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Basil

Called the “royal herb” by the ancient Greeks, this annual is a member of the mint family. Fresh basil has a pungent flavour that some describe as a cross between liquorice and cloves. It’s a key herb in Mediterranean cooking, essential to the delicious Italian pesto, and is becoming more and more popular in the kitchen.

Most varieties of basil have green leaves, but one – opal basil – is a beautiful purple colour. Lemon basil and cinnamon basil have green leaves, their perfume fragrance and flavour match their respective names.

Fresh basil is rich in Vitamin A and is a good source of Vitamin C, riboflavin, calcium and iron. If used as an ingredient in a salad it can make a contribution to the nutrient content of the diet

 

Nutritional Value

 

Nutrient   Fresh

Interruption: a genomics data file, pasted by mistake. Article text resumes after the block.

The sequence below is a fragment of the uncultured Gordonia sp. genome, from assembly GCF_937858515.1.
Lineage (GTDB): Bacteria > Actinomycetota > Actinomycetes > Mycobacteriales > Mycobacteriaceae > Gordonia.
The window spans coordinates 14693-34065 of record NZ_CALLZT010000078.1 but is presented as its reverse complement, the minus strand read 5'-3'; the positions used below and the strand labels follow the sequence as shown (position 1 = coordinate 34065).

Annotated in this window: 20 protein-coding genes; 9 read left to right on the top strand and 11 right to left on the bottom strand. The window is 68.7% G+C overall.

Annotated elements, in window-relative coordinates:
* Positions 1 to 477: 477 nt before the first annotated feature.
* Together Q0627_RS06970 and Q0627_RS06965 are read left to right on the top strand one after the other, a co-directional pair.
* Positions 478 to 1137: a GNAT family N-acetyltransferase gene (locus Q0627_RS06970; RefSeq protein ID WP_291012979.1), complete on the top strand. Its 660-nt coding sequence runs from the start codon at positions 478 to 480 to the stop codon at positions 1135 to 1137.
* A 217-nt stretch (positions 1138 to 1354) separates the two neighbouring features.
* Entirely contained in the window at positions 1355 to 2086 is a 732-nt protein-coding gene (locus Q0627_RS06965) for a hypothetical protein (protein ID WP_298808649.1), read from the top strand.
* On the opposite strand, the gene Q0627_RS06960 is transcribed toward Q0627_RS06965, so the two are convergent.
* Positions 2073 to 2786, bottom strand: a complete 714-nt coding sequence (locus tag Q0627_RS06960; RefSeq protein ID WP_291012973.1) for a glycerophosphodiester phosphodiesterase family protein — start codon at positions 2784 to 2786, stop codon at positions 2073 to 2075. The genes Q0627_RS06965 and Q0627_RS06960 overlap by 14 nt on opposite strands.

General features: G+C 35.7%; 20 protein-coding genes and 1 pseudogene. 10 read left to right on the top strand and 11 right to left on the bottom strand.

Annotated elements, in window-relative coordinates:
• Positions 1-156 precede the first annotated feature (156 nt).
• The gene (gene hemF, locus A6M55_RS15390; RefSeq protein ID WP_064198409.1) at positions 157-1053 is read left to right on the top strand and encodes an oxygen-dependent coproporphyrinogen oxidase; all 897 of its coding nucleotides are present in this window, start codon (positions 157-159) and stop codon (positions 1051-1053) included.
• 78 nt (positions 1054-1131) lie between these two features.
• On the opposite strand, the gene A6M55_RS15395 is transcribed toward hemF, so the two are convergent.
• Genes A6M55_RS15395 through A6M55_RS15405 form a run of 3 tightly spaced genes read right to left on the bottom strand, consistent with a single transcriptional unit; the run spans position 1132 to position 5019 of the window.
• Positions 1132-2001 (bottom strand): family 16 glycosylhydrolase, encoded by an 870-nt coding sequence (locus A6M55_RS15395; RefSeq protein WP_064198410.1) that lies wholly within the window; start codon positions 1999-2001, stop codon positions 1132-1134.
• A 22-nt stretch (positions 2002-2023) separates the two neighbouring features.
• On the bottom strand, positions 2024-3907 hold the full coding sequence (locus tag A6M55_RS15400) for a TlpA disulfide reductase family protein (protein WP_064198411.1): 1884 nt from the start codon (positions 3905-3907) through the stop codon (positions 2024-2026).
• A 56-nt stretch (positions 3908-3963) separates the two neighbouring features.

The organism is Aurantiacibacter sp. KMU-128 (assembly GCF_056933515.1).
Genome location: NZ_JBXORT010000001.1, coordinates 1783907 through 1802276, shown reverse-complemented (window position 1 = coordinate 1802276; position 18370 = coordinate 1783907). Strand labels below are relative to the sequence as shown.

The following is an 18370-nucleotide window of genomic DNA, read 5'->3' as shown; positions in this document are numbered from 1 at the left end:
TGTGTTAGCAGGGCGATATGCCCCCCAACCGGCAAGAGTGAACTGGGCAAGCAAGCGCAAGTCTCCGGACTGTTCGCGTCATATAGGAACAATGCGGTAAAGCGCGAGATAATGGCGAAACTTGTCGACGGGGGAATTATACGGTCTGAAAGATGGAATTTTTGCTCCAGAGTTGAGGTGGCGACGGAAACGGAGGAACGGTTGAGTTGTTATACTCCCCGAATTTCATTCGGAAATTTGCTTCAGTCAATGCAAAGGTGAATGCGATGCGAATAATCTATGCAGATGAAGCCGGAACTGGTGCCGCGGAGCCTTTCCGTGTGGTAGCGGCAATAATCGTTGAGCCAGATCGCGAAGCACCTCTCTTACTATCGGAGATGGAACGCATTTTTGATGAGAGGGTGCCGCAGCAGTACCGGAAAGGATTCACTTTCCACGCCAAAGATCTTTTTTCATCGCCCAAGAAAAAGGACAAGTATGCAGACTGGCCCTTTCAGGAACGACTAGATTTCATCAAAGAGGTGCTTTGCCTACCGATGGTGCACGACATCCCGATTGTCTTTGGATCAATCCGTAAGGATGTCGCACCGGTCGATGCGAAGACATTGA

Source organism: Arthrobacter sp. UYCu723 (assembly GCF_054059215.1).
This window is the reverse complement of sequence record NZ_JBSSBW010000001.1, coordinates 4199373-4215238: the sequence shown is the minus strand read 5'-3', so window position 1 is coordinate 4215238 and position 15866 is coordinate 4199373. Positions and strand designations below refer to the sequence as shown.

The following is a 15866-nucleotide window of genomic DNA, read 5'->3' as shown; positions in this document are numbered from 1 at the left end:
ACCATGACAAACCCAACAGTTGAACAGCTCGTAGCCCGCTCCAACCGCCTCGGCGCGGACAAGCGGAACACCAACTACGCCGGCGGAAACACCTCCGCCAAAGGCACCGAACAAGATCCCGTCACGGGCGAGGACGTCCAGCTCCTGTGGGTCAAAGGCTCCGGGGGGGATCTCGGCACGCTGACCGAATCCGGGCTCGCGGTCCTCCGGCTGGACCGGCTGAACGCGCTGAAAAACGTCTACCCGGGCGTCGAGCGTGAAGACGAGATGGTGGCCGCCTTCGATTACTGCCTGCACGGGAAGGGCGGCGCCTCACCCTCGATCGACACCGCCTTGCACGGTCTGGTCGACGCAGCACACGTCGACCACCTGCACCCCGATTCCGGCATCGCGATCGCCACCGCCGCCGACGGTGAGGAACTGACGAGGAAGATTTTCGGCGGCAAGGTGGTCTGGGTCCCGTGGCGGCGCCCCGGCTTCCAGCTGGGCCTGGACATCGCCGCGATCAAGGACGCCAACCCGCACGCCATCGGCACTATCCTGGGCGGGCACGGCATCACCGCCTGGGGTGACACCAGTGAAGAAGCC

Energy kJ 169
  Kcal 40
Protein g 3.1
Carbohydrate g 5.1
Fat g 0.8

 

Preparing and Using

 

Choose evenly coloured leaves with no sign of wilting. Refrigerate basil, wrapped in barely damp paper towels and then in a plastic bag, for up to four days. Or store a bunch of basil, stems down, in a glass of water with a plastic bag over the leaves. Refrigerate in this manner for up to a week, changing the water every two days. To preserve fresh basil, wash and dry the leaves and place layers of leaves, then coarse salt, in a container that can be tightly sealed. Alternatively, finely chop the cleaned basil and combine it witha small amount of olive oil. Freeze in tiny portions to flavour sauces and salad dressings. The leaves may be puréed with a bit of water or stock and frozen in ice cube trays. Basil is excellent for flavouring vinegars and oils.

 

It is an essential herb in the preparation ofMediterranean food. Pair with ripe tomatoes,as in the classic Caprese salad. Pesto, the Ligurian basil sauce that is synonymous with summer, can also be frozen (before adding the cheese). Always tear the leaves for salads to avoid bruising, and add at the last minute,since vinegar dressings can affect the flavour of the herb. Mash into soft butter, alone or mixed with other herbs. Or, using a very sharp knife to minimise bruising, cut in a chiffonade to add to finished soups, sauces, or egg dishes.